Travel Agents Say Marriott’s New Cancellation Policy Will Affect Business More Than Leisure Travelers

by Richard D’Ambrosio
Travel Agents Say Marriott’s New Cancellation Policy Will Affect Business More Than Leisure Travelers

Travel agents and consumers are barely paying attention to Marriott International’s decision to move its cancellation policy out to 48 hours from 24 hours.
 
The new policy, enacted for reservations beginning June 15, was implemented at properties in the United States, Canada, the Caribbean and Latin America, and at all Marriott brands with the exception of Design Hotels.
 
The policy is “absolutely problematic for business travelers. They change hotels frequently because their plans change,” so 48-72 hours’ notice “is nearly impossible,” said Joe Brancatelli, editor of the weekly business travel newsletter “JoeSentMe” and former executive editor of Frequent Flyer magazine.
 
Brancatelli said, "the outrage isn't as high as it should be, but that's because there are options. Hilton and Hyatt are still at 24 hours."
 
"It’ll obviously affect our corporate clients who have to make last-minute changes on a fairly regular basis. With that being said, I do expect Marriott will waive these penalties for their top corporate accounts. It’s the small to medium-size companies that will be affected. However, overall I don’t expect there to be a huge shift in corporate business away from Marriott with the change in their cancellation terms. Since airlines have been charging change fees for years, most businesses are well-versed on having to pay change or cancellation penalties," said Jay Johnson, president of Coastline Travel Advisors, Eldorado Hills, CA.
 
“While I understand Marriott's desire to reduce the number of unsold rooms at the last minute, having the policy imposed at midnight 48 hours prior to the guest's arrival date puts the chain's Courtyard by Marriotts and Fairfield Inns at a disadvantage when compared to Choice Hotels, for example, which allow cancellations until 4 p.m. or 6 p.m. on the day of arrival, or 24 hours prior to arrival,” said Rob Stern, of RobPlansYourTrip, in Raleigh, NC. “Unless more major chains start to follow this 48-72 hours cancellation policy change, clients seeking limited service hotels and scheduling flexibility will ask agents to find properties with less restrictive time frames.”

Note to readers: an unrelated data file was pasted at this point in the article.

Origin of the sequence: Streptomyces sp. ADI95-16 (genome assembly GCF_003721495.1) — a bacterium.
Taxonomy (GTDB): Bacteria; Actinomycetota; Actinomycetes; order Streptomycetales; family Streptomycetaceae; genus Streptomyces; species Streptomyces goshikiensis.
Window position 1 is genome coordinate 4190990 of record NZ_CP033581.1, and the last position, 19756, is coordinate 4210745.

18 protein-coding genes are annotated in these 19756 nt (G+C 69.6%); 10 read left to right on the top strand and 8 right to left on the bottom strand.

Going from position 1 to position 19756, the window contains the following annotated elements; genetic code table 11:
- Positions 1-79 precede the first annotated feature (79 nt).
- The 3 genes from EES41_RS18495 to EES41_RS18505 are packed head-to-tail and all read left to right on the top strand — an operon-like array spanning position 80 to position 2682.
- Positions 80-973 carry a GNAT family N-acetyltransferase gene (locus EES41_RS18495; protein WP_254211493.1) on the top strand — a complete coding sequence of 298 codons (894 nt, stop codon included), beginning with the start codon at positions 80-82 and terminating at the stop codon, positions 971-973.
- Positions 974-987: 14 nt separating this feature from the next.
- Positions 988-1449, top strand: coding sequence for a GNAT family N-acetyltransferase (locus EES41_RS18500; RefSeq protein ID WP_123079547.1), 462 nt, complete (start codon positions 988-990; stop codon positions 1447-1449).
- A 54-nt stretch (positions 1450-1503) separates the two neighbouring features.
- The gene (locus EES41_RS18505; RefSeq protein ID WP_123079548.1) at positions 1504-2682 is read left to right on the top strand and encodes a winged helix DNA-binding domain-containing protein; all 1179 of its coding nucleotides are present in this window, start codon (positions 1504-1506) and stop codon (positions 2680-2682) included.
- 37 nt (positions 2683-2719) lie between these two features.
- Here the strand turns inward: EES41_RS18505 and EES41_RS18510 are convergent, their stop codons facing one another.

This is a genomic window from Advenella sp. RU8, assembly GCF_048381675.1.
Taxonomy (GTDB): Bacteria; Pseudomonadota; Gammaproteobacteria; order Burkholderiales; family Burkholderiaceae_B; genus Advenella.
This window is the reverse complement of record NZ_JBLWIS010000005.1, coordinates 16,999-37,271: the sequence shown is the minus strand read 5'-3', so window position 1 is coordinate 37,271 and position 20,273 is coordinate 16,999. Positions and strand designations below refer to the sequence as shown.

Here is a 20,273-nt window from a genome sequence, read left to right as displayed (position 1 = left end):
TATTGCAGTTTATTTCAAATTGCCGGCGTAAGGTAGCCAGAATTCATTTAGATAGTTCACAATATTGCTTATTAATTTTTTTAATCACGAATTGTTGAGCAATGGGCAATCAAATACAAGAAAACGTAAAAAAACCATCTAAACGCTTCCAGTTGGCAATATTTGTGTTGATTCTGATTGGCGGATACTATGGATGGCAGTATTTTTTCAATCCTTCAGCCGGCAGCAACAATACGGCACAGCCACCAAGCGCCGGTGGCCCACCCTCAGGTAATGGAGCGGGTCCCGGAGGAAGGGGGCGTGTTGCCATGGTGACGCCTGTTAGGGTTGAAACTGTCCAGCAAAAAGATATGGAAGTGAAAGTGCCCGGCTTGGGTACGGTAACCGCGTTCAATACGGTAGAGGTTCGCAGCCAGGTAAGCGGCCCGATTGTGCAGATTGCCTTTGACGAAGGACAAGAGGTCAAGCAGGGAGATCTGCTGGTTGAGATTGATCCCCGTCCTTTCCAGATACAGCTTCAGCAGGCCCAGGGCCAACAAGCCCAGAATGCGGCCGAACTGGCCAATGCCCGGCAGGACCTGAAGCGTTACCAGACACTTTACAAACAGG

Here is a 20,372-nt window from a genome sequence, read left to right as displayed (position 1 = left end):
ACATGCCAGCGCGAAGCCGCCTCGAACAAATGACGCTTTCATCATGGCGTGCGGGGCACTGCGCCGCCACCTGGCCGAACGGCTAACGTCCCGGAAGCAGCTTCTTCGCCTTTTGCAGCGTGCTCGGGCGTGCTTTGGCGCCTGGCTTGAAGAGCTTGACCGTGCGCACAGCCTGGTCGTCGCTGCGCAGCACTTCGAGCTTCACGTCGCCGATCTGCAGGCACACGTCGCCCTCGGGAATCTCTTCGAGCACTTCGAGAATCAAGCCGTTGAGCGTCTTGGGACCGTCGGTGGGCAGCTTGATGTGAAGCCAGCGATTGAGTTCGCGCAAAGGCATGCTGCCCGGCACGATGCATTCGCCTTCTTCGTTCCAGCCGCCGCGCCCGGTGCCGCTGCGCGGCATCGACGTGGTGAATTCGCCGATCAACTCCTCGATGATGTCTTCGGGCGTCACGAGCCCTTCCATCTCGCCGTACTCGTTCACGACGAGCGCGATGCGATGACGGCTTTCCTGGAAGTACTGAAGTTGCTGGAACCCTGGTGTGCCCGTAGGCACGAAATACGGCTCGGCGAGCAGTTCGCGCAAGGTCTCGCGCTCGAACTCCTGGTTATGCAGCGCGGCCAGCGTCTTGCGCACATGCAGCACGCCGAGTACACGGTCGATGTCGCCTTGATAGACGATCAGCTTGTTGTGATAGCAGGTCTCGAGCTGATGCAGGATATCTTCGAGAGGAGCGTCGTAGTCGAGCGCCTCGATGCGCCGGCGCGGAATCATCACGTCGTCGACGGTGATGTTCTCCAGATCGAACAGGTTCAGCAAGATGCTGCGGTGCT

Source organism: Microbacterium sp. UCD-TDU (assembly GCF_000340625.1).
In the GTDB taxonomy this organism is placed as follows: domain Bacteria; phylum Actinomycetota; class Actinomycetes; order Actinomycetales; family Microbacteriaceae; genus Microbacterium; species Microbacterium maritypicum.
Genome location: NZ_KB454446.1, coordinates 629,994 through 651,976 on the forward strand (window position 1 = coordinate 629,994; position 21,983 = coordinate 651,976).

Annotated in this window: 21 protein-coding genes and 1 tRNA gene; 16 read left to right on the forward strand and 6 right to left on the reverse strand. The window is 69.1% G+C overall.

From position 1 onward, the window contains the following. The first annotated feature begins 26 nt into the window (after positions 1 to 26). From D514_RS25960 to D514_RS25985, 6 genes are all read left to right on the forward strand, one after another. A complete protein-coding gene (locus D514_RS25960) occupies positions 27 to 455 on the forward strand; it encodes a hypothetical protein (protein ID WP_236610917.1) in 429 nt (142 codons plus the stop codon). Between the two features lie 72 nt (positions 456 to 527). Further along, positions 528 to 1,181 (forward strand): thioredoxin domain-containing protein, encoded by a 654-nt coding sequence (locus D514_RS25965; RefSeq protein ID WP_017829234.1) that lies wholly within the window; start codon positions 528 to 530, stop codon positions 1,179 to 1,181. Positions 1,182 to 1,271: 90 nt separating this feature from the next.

Stern said his clients tend to be advance planners and pretty brand loyal, so they will probably groan and accept the changes most of the time. “It will cause me to spend some more time reminding them of the policy, and it could be a headache when doing rate comparisons for some clients, since the terms will vary more from chain to chain.” But he has only had to explain the change to one client so far, "and she accepted it,” he said.
 
“The confusion will be for less frequent leisure travelers who don't realize or remember the cancellation policies in general. Just as for years we've had to explain to infrequent fliers that the airline change fees are no longer consistent, we'll have to do this on the hotel side,” Stern said.
 
Betty Krystyniak, travel consultant at Tips On Trips Travel in Hackensack, NJ, said, “My first thought is ‘What, are we going the way of the airlines? The standard 24 hours has been there for so long, and it is a reasonable amount of time for hotels to get new bookings. Especially for business travel, this is another nail in the coffin for booking in advance.”
 
But many leisure agents are unfazed. Lengthy advance notice cancellation policies, many at 60 and 90 days, are fairly common on tour packages and for certain rates at popular destinations during busy periods, agents told Travel Market Report.
 
“This happens a lot with leisure, especially with hotels in New York City during peak holiday season,” said Beverly Gallant, VIP vacation travel specialist at Travelink, American Express in New Jersey.
 
In a statement, Marriott said hotels where cancellation policies “allow guests to cancel their room reservations on the day before arrival without incurring a fee are faced with a significant number of unsold rooms due to last minute cancellations. Guests will now be required to cancel their room reservation by midnight 48 hours prior to arrival to avoid a fee. This will allow hotels a better chance to make the rooms available to guests seeking last minute accommodations.”
 
Marriott has been urging agents and travelers to check hotel terms and conditions, as cancellation policies may vary by property, and one media outlet even reported seeing cancellations being required 72 hours in advance.
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